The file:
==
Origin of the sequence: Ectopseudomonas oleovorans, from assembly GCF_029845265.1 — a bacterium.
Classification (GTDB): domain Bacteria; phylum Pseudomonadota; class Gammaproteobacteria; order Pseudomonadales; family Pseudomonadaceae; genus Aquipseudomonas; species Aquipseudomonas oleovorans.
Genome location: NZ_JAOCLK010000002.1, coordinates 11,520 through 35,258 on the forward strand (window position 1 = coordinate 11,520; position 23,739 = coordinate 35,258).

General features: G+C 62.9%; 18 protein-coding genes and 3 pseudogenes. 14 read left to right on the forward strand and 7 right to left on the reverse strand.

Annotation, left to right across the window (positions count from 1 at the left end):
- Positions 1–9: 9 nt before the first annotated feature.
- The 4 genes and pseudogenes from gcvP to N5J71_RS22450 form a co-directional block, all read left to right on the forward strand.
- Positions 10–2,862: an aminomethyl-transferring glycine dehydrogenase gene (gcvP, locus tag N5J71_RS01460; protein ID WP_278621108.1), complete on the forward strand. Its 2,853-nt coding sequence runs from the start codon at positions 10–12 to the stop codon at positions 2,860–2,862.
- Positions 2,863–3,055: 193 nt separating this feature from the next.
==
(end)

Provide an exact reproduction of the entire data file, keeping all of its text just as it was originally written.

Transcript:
Origin of the sequence: Ectopseudomonas oleovorans, from assembly GCF_029845265.1 — a bacterium.
Classification (GTDB): domain Bacteria; phylum Pseudomonadota; class Gammaproteobacteria; order Pseudomonadales; family Pseudomonadaceae; genus Aquipseudomonas; species Aquipseudomonas oleovorans.
Genome location: NZ_JAOCLK010000002.1, coordinates 11,520 through 35,258 on the forward strand (window position 1 = coordinate 11,520; position 23,739 = coordinate 35,258).

General features: G+C 62.9%; 18 protein-coding genes and 3 pseudogenes. 14 read left to right on the forward strand and 7 right to left on the reverse strand.

Annotation, left to right across the window (positions count from 1 at the left end):
- Positions 1–9: 9 nt before the first annotated feature.
- The 4 genes and pseudogenes from gcvP to N5J71_RS22450 form a co-directional block, all read left to right on the forward strand.
- Positions 10–2,862: an aminomethyl-transferring glycine dehydrogenase gene (gcvP, locus tag N5J71_RS01460; protein ID WP_278621108.1), complete on the forward strand. Its 2,853-nt coding sequence runs from the start codon at positions 10–12 to the stop codon at positions 2,860–2,862.
- Positions 2,863–3,055: 193 nt separating this feature from the next.